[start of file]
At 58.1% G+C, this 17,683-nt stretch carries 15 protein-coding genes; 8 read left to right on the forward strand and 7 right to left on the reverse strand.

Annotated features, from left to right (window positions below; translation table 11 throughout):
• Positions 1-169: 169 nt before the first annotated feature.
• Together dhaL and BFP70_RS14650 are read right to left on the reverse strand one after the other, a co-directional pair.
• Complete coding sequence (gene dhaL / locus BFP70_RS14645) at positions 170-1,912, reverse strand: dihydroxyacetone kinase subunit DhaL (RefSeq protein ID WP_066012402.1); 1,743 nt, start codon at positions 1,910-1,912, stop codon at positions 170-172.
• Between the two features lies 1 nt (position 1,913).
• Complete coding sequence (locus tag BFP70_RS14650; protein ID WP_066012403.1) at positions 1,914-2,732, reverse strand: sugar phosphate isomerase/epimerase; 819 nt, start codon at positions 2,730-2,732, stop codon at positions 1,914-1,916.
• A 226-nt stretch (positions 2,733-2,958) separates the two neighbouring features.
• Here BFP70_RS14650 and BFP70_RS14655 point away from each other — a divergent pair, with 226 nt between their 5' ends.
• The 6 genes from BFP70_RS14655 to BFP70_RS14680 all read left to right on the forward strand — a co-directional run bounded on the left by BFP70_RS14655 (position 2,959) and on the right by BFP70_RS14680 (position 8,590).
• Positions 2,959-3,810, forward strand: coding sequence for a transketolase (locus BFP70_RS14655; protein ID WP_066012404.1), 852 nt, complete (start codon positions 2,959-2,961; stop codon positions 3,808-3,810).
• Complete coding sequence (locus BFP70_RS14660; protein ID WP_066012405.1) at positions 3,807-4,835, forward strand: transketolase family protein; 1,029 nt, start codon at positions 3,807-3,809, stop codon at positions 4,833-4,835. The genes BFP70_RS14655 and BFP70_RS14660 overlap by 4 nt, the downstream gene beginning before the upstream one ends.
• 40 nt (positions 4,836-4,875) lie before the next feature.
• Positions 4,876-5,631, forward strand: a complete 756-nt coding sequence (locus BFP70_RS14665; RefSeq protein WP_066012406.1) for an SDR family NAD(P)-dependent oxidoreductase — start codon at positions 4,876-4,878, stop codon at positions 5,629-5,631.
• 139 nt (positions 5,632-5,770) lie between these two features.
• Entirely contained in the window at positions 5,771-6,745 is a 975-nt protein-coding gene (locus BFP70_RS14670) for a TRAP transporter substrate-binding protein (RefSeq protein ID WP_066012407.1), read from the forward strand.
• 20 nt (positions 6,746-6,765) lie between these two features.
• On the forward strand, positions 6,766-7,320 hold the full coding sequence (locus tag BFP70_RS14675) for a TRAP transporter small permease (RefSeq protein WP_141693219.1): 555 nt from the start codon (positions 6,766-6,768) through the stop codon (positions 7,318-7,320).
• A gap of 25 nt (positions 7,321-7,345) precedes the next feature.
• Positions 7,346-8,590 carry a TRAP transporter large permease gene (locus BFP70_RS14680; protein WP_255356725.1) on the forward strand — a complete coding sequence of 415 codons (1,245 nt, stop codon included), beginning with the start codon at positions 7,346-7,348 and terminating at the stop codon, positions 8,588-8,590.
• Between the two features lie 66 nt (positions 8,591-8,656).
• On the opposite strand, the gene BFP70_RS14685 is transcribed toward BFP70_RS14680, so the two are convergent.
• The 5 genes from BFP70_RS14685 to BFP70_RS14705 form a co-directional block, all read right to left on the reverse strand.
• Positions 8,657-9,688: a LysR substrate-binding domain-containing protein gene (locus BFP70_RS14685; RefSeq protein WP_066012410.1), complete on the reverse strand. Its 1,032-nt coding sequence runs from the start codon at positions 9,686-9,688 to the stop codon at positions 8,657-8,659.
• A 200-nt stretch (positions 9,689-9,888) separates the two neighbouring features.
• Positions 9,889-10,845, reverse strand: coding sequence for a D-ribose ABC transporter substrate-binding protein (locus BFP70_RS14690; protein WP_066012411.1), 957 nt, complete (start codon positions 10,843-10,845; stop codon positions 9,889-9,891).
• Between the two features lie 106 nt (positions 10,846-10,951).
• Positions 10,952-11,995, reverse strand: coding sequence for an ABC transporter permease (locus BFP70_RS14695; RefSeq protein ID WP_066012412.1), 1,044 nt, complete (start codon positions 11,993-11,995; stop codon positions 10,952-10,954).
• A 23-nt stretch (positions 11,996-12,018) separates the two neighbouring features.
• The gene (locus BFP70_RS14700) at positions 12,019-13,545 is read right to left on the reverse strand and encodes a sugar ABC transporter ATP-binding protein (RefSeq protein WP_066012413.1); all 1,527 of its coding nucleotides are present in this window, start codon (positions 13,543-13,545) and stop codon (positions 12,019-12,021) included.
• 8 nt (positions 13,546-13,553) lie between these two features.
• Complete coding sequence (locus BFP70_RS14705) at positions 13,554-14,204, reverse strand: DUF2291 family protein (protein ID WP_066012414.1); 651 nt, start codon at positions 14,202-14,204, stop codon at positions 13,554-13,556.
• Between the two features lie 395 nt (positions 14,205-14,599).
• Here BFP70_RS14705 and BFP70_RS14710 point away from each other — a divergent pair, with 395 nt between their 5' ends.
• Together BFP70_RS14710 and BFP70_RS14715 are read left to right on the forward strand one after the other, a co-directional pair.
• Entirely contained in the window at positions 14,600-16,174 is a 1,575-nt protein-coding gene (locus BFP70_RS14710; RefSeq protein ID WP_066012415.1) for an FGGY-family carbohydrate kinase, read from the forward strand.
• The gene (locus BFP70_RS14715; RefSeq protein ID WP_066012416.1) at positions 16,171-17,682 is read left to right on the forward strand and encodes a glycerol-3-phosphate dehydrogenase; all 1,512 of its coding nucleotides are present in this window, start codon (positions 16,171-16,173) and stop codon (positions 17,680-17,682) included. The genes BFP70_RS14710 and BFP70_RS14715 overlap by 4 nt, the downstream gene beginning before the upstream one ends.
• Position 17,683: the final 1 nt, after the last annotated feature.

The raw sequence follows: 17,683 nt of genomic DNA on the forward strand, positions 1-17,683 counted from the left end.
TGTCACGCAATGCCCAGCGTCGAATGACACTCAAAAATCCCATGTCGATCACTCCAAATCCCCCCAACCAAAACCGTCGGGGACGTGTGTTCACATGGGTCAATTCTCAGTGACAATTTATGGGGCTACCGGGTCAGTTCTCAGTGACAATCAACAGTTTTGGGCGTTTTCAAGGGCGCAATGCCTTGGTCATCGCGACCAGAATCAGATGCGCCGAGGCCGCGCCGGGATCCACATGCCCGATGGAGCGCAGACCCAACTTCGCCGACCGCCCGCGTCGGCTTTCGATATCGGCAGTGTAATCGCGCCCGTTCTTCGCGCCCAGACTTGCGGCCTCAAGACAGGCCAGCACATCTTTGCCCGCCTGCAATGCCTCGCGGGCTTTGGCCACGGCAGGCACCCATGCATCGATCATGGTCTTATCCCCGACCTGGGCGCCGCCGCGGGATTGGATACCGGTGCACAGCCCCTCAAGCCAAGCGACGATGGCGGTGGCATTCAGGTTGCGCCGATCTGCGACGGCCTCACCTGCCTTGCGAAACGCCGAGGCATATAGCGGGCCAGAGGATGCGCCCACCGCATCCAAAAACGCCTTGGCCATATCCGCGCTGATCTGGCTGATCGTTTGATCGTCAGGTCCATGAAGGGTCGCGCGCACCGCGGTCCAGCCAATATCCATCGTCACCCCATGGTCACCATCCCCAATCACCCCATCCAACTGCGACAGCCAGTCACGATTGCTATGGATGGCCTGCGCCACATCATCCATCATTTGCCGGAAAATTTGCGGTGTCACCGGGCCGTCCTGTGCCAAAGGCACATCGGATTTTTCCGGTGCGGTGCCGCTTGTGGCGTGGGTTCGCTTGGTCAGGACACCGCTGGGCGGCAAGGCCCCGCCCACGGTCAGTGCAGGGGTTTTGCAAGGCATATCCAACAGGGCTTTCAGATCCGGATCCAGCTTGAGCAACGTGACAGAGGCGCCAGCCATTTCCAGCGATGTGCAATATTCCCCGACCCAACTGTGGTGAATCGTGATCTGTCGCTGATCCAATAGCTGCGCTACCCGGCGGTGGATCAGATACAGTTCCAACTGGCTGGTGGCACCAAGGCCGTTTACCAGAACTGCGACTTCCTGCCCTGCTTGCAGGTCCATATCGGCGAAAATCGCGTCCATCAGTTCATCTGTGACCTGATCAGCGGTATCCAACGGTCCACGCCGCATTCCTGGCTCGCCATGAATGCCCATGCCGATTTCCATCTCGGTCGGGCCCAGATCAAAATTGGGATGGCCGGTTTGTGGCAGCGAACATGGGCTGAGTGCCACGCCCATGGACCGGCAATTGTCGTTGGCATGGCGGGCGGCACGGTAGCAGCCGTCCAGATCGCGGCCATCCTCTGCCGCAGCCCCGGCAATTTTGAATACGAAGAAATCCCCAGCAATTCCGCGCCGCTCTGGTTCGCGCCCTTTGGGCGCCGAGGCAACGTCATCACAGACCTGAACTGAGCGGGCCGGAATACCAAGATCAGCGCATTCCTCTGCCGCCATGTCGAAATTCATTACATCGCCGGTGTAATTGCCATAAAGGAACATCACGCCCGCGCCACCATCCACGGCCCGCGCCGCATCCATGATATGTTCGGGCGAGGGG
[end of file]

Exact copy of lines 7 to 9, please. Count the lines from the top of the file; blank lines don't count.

• Complete coding sequence (locus tag BFP70_RS14650; protein ID WP_066012403.1) at positions 1,914-2,732, reverse strand: sugar phosphate isomerase/epimerase; 819 nt, start codon at positions 2,730-2,732, stop codon at positions 1,914-1,916.
• A 226-nt stretch (positions 2,733-2,958) separates the two neighbouring features.
• Here BFP70_RS14650 and BFP70_RS14655 point away from each other — a divergent pair, with 226 nt between their 5' ends.